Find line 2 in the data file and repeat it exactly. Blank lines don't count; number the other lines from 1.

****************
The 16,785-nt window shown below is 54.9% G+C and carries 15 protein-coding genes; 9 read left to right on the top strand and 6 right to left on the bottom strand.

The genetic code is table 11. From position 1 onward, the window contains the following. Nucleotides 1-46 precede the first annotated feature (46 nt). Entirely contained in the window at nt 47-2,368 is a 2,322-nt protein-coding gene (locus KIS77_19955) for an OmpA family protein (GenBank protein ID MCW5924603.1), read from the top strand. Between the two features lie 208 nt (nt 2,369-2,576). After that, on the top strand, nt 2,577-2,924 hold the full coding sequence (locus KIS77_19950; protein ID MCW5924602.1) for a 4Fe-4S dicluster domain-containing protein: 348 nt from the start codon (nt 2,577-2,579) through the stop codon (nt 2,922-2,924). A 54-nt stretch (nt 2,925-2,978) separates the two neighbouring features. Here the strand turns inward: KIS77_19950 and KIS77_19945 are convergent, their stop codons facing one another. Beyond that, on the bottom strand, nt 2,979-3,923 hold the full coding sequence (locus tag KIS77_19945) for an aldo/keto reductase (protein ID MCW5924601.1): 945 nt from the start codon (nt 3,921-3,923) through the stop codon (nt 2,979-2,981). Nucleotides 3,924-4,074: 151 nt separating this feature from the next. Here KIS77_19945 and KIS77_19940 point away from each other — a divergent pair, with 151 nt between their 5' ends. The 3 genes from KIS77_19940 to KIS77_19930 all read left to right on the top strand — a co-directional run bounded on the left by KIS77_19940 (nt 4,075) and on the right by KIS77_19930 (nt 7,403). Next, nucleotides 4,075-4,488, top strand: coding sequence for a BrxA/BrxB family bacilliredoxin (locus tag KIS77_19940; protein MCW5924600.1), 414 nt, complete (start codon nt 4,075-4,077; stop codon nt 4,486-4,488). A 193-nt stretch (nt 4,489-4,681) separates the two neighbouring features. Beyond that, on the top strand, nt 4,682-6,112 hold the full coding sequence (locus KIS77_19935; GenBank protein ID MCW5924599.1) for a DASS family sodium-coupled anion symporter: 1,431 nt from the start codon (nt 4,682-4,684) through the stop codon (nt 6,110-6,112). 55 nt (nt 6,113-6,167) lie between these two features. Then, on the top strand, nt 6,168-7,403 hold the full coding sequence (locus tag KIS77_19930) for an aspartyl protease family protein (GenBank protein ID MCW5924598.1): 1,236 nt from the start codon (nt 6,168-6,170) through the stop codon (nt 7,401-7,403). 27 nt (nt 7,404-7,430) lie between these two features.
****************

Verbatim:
The genetic code is table 11. From position 1 onward, the window contains the following. Nucleotides 1-46 precede the first annotated feature (46 nt). Entirely contained in the window at nt 47-2,368 is a 2,322-nt protein-coding gene (locus KIS77_19955) for an OmpA family protein (GenBank protein ID MCW5924603.1), read from the top strand. Between the two features lie 208 nt (nt 2,369-2,576). After that, on the top strand, nt 2,577-2,924 hold the full coding sequence (locus KIS77_19950; protein ID MCW5924602.1) for a 4Fe-4S dicluster domain-containing protein: 348 nt from the start codon (nt 2,577-2,579) through the stop codon (nt 2,922-2,924). A 54-nt stretch (nt 2,925-2,978) separates the two neighbouring features. Here the strand turns inward: KIS77_19950 and KIS77_19945 are convergent, their stop codons facing one another. Beyond that, on the bottom strand, nt 2,979-3,923 hold the full coding sequence (locus tag KIS77_19945) for an aldo/keto reductase (protein ID MCW5924601.1): 945 nt from the start codon (nt 3,921-3,923) through the stop codon (nt 2,979-2,981). Nucleotides 3,924-4,074: 151 nt separating this feature from the next. Here KIS77_19945 and KIS77_19940 point away from each other — a divergent pair, with 151 nt between their 5' ends. The 3 genes from KIS77_19940 to KIS77_19930 all read left to right on the top strand — a co-directional run bounded on the left by KIS77_19940 (nt 4,075) and on the right by KIS77_19930 (nt 7,403). Next, nucleotides 4,075-4,488, top strand: coding sequence for a BrxA/BrxB family bacilliredoxin (locus tag KIS77_19940; protein MCW5924600.1), 414 nt, complete (start codon nt 4,075-4,077; stop codon nt 4,486-4,488). A 193-nt stretch (nt 4,489-4,681) separates the two neighbouring features. Beyond that, on the top strand, nt 4,682-6,112 hold the full coding sequence (locus KIS77_19935; GenBank protein ID MCW5924599.1) for a DASS family sodium-coupled anion symporter: 1,431 nt from the start codon (nt 4,682-4,684) through the stop codon (nt 6,110-6,112). 55 nt (nt 6,113-6,167) lie between these two features. Then, on the top strand, nt 6,168-7,403 hold the full coding sequence (locus tag KIS77_19930) for an aspartyl protease family protein (GenBank protein ID MCW5924598.1): 1,236 nt from the start codon (nt 6,168-6,170) through the stop codon (nt 7,401-7,403). 27 nt (nt 7,404-7,430) lie between these two features.